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Posts Tagged ‘sociology

“Our civilization is flinging itself to pieces. Stand back from the centrifuge.”*…

 

Art work by Banksy (title unknown). Source: Flickr

For centuries, we have been telling ourselves a simple story about the origins of social inequality. For most of their history, humans lived in tiny egalitarian bands of hunter-gatherers. Then came farming, which brought with it private property, and then the rise of cities which meant the emergence of civilization properly speaking. Civilization meant many bad things (wars, taxes, bureaucracy, patriarchy, slavery…) but also made possible written literature, science, philosophy, and most other great human achievements.

Almost everyone knows this story in its broadest outlines. Since at least the days of Jean-Jacques Rousseau, it has framed what we think the overall shape and direction of human history to be. This is important because the narrative also defines our sense of political possibility. Most see civilization, hence inequality, as a tragic necessity. Some dream of returning to a past utopia, of finding an industrial equivalent to ‘primitive communism’, or even, in extreme cases, of destroying everything, and going back to being foragers again. But no one challenges the basic structure of the story.

There is a fundamental problem with this narrative.

It isn’t true.

Overwhelming evidence from archaeology, anthropology, and kindred disciplines is beginning to give us a fairly clear idea of what the last 40,000 years of human history really looked like, and in almost no way does it resemble the conventional narrative. Our species did not, in fact, spend most of its history in tiny bands; agriculture did not mark an irreversible threshold in social evolution; the first cities were often robustly egalitarian. Still, even as researchers have gradually come to a consensus on such questions, they remain strangely reluctant to announce their findings to the public­ – or even scholars in other disciplines – let alone reflect on the larger political implications…

An important essay from David Graeber and David Wengrow: “How to change the course of human history (at least, the part that’s already happened).”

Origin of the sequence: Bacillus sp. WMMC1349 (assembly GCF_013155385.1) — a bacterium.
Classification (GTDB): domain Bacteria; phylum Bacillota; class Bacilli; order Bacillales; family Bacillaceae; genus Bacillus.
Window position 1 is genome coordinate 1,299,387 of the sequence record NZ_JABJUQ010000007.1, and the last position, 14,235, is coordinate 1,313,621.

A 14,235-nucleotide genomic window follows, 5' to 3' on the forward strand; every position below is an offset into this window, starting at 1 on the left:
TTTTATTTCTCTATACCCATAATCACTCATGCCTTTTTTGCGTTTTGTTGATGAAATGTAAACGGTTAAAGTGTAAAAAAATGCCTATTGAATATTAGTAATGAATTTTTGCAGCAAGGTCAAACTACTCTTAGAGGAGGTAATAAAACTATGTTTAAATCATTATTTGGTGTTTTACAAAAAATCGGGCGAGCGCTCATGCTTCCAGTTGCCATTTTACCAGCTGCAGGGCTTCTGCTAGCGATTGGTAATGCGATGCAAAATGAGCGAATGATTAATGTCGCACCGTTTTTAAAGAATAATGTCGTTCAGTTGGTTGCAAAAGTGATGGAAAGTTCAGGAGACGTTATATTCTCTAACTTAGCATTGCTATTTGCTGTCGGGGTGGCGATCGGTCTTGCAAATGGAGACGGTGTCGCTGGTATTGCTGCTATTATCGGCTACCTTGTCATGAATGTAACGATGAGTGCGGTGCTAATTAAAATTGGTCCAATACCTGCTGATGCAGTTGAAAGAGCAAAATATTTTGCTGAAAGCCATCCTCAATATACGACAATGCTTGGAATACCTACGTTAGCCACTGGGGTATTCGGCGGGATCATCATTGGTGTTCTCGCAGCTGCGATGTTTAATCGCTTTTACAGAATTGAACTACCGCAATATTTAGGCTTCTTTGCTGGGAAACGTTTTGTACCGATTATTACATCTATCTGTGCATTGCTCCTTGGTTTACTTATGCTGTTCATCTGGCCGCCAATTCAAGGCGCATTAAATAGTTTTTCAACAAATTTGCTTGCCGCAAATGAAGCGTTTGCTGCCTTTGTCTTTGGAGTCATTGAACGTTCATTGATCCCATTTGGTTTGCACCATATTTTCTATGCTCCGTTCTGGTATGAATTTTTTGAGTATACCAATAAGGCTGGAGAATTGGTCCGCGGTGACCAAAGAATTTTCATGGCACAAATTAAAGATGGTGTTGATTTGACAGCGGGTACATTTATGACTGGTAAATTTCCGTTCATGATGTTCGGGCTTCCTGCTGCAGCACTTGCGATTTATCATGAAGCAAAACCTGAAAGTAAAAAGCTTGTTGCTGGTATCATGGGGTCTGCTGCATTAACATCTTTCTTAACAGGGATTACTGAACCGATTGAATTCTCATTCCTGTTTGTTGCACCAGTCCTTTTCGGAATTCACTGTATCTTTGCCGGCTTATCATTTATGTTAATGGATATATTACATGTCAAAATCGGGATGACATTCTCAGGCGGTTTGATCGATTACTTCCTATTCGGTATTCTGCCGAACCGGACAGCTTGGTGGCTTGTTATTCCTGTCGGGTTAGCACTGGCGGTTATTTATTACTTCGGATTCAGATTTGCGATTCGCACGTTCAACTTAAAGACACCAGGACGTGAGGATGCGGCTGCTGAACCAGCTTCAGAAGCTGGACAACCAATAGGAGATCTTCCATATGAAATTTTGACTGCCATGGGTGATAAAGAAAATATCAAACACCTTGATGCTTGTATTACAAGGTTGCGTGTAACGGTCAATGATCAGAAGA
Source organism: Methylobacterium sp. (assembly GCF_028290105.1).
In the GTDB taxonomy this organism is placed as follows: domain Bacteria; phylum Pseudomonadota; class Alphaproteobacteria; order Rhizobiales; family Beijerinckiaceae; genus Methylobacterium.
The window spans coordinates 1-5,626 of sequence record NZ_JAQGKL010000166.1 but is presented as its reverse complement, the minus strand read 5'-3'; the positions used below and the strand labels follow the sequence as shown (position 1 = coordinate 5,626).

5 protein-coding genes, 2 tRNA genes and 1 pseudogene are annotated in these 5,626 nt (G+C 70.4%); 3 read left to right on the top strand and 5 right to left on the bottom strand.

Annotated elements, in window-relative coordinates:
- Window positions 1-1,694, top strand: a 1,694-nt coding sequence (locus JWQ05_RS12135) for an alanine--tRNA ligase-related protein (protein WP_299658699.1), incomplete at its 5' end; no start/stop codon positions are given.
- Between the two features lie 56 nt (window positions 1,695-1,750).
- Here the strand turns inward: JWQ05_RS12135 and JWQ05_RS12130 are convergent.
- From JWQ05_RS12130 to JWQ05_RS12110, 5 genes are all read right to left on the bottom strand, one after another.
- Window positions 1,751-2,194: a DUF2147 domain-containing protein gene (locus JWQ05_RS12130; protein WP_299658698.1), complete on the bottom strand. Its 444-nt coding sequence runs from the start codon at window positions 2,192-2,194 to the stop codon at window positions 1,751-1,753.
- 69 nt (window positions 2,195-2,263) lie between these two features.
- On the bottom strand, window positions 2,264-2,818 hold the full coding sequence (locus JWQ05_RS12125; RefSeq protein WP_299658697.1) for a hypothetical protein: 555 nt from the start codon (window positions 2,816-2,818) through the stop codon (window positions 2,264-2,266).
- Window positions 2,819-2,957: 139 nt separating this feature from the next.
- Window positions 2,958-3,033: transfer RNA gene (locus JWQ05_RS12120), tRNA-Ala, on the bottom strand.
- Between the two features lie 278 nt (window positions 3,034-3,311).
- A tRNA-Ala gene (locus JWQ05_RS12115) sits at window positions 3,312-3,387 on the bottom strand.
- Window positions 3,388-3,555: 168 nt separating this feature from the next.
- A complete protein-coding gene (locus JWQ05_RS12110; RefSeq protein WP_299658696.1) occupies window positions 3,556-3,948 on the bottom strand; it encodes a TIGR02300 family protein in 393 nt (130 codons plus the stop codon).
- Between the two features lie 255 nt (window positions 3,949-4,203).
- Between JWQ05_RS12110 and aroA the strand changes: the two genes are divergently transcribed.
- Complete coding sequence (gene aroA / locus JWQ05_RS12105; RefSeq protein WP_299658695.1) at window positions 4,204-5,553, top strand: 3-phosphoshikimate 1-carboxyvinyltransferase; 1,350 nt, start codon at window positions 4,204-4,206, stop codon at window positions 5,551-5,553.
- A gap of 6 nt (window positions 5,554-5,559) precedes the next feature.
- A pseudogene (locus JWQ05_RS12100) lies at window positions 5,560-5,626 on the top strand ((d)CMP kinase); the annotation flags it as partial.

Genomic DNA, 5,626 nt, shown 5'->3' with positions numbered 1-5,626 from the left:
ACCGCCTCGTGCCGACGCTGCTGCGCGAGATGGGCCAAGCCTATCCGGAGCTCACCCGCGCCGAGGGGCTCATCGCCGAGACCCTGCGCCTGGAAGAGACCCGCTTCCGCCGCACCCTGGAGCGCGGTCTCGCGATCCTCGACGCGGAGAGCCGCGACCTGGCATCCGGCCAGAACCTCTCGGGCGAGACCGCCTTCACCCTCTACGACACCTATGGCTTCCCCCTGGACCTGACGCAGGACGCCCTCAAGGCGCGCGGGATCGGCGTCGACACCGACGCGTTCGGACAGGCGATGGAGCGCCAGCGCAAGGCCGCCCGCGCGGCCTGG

* Ray Bradbury, Fahrenheit 451

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As we rethink our roots, we might spare a thought for W. Lloyd Warner; he died on this date in 1970.  A sociologist and anthropologist, he is remembered for his studies of social class structure, in which he was a pioneer in applying anthropology research methods to the study of contemporary urban social communities.  Probably best-remebered for his (5 volume) study Yankee City, he was the first sociologist to use a six-fold classification scheme in attributing social class: Warner recognized three distinct groups – upper, middle and lower classes – each sub-divided into upper and lower sections… a rubric still very much in use.

An empiricist in a time when the social disciplines were increasingly theoretical, fascinated with economic and social inequality in a time when Americans were eager to deny its significance, and implicitly skeptical of the possibilities of legislating social change at a time when many social scientists were eager to be policymakers, Warner’s work was unfashionable in its time.  His interest in communities — when the social science mainstream was stressing the importance of urbanization — and religion — when the fields’ leaders were aggressively secularist — also helped to marginalize him.  But recently, more positive assessments of his work have emerged (e.g., Grant McCracken‘s, here).

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“Our ability to reach unity in diversity will be the beauty and the test of our civilization”*…

 

The phrase confuses me. I was born in California. My mom was born in New York. “Go back where you came from.” Um, okay. I mean, I was headed home anyways. My house is just a few blocks away.

I grew up in a mostly non-Asian city, so I used to hear the phrase sometimes. Kids like to pick on the one who looks a little different. But these days, when I hear an adult say it to another adult, it catches me off guard. It doesn’t make sense.

You traverse an American’s family tree, and eventually you find an immigrant. And most of the time, you don’t have to go back that far.

So … what if everyone went back where they came from?

Find at at Nathan Yau‘s “If We All Left to ‘Go Back Where We Came From’.”

* Gandhi (who also observed, “No culture can live, if it attempts to be exclusive.”)

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As we stir the melting pot, we might recall that today is the Feast Day of  Lucifer– more properly, of St. Lucifer of Caligari.  At least, it’s his feast day in Sardinia, where he’s venerated.  Lucifer, who was a 4th century bishop fierce in his opposition to Arianism, is considered by some elsewhere to have been a stalwart (if minor) defender of the orthodoxy; but by more to have been an obnoxious fanatic.